Contemporary Europe: Histories and Identities. Introduction

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One of the more dubious benefits of Europe’s prolonged division into Eastern and Western blocs after the World War II was ease of geographical identification. Even if both blocs contained their own renegade and peripheral states, questions of national identity and loyalty were easily answered with reference to the hard historical reality of the Iron Curtain which ran down the middle of the continent.Whether one dates the end of the great divide to the fall of the Berlin Wall ten years ago, or concurs with Eric Hobsbawm that it was the collapse of Soviet communism in 1991 that brought the twentieth century to its premature end, it is certain that geopolitical and mental maps of Europe have become more complex.Histories and identities have been recast in a manner which is breathtaking in scope and rapidity.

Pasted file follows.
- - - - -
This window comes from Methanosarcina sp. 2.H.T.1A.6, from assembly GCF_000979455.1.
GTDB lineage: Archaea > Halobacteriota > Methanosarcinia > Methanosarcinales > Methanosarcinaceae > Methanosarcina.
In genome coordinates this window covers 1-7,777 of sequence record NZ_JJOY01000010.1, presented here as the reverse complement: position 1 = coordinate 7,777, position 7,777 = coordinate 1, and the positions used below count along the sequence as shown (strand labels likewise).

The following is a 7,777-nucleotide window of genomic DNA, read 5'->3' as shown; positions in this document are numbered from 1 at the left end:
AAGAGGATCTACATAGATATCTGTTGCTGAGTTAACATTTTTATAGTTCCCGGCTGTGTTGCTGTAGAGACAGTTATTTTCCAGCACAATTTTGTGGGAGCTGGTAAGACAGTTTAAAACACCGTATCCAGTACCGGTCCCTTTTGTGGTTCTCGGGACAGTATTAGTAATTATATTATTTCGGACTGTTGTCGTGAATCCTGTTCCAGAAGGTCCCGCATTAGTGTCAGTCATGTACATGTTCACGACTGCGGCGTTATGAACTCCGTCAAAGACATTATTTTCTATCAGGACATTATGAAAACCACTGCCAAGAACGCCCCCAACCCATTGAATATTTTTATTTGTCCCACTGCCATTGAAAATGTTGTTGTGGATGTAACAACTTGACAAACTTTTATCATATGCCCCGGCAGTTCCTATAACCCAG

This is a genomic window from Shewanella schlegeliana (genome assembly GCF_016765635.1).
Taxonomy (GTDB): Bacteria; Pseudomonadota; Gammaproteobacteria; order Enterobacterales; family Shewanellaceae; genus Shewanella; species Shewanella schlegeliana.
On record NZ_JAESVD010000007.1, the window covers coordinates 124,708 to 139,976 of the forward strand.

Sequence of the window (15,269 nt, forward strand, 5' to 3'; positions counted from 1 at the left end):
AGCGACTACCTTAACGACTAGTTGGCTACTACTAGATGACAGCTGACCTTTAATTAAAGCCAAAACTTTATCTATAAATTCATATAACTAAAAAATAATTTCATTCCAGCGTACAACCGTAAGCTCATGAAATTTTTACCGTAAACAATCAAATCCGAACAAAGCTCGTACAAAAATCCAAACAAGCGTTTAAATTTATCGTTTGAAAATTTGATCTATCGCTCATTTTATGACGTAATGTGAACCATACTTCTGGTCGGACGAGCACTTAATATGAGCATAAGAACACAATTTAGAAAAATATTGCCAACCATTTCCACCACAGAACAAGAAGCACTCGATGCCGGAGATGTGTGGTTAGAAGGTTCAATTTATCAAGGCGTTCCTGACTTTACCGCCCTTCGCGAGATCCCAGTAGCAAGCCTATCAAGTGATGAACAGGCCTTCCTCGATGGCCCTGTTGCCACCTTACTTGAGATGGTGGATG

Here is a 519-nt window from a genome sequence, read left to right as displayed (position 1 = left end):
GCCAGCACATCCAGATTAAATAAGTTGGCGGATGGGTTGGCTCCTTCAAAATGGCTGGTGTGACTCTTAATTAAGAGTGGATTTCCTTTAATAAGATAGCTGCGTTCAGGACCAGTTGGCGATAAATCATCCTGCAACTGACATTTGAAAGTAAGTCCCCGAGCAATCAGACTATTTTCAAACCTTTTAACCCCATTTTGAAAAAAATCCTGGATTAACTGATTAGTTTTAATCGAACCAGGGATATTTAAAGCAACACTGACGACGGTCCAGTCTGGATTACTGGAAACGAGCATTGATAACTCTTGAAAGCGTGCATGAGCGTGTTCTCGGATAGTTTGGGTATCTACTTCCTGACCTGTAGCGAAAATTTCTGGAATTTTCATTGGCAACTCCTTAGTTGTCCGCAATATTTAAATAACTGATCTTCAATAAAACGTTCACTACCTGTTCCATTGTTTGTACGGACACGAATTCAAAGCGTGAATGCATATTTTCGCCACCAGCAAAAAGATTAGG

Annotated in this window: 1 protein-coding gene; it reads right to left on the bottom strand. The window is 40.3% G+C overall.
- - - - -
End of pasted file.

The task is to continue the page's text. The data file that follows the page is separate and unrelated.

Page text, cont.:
Original languageEnglish
Pages (from-to)1-2
JournalAustralian Journal of Politics & History
Issue number1
Publication statusPublished - Mar 1999
Externally publishedYes


  • Europe
  • History
  • 20th century
  • Geopolitics
  • Western Bloc
  • Eastern Bloc
  • Soviet Union


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